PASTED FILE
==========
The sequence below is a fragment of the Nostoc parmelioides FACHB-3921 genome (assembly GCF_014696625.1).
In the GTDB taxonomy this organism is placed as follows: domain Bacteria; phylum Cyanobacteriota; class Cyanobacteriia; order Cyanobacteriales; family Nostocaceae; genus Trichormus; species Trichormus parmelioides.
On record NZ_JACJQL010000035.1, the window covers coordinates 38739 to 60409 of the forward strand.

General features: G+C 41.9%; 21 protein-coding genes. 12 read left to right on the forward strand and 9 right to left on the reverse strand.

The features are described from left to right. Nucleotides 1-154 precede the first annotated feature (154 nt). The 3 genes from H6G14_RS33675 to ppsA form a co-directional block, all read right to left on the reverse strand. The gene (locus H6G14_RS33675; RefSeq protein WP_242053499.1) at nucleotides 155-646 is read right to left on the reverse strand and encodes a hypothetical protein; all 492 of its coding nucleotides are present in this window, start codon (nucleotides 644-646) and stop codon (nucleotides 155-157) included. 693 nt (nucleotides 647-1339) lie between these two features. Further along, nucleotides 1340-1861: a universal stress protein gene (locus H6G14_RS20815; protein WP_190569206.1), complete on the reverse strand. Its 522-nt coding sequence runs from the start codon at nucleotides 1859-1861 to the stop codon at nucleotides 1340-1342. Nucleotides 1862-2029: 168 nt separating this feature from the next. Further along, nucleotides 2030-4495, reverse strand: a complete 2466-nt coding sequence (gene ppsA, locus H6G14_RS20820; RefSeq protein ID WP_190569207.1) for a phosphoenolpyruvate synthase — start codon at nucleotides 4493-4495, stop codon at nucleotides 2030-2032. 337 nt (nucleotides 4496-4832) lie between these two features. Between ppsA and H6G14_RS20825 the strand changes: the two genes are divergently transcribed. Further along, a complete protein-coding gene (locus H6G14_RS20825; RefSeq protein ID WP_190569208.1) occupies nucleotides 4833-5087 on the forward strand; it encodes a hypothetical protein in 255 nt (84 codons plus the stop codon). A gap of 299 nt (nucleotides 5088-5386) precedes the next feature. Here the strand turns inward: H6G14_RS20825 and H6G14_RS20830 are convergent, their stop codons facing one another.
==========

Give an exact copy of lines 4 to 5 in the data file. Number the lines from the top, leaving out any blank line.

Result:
General features: G+C 41.9%; 21 protein-coding genes. 12 read left to right on the forward strand and 9 right to left on the reverse strand.

The features are described from left to right. Nucleotides 1-154 precede the first annotated feature (154 nt). The 3 genes from H6G14_RS33675 to ppsA form a co-directional block, all read right to left on the reverse strand. The gene (locus H6G14_RS33675; RefSeq protein WP_242053499.1) at nucleotides 155-646 is read right to left on the reverse strand and encodes a hypothetical protein; all 492 of its coding nucleotides are present in this window, start codon (nucleotides 644-646) and stop codon (nucleotides 155-157) included. 693 nt (nucleotides 647-1339) lie between these two features. Further along, nucleotides 1340-1861: a universal stress protein gene (locus H6G14_RS20815; protein WP_190569206.1), complete on the reverse strand. Its 522-nt coding sequence runs from the start codon at nucleotides 1859-1861 to the stop codon at nucleotides 1340-1342. Nucleotides 1862-2029: 168 nt separating this feature from the next. Further along, nucleotides 2030-4495, reverse strand: a complete 2466-nt coding sequence (gene ppsA, locus H6G14_RS20820; RefSeq protein ID WP_190569207.1) for a phosphoenolpyruvate synthase — start codon at nucleotides 4493-4495, stop codon at nucleotides 2030-2032. 337 nt (nucleotides 4496-4832) lie between these two features. Between ppsA and H6G14_RS20825 the strand changes: the two genes are divergently transcribed. Further along, a complete protein-coding gene (locus H6G14_RS20825; RefSeq protein ID WP_190569208.1) occupies nucleotides 4833-5087 on the forward strand; it encodes a hypothetical protein in 255 nt (84 codons plus the stop codon). A gap of 299 nt (nucleotides 5088-5386) precedes the next feature. Here the strand turns inward: H6G14_RS20825 and H6G14_RS20830 are convergent, their stop codons facing one another.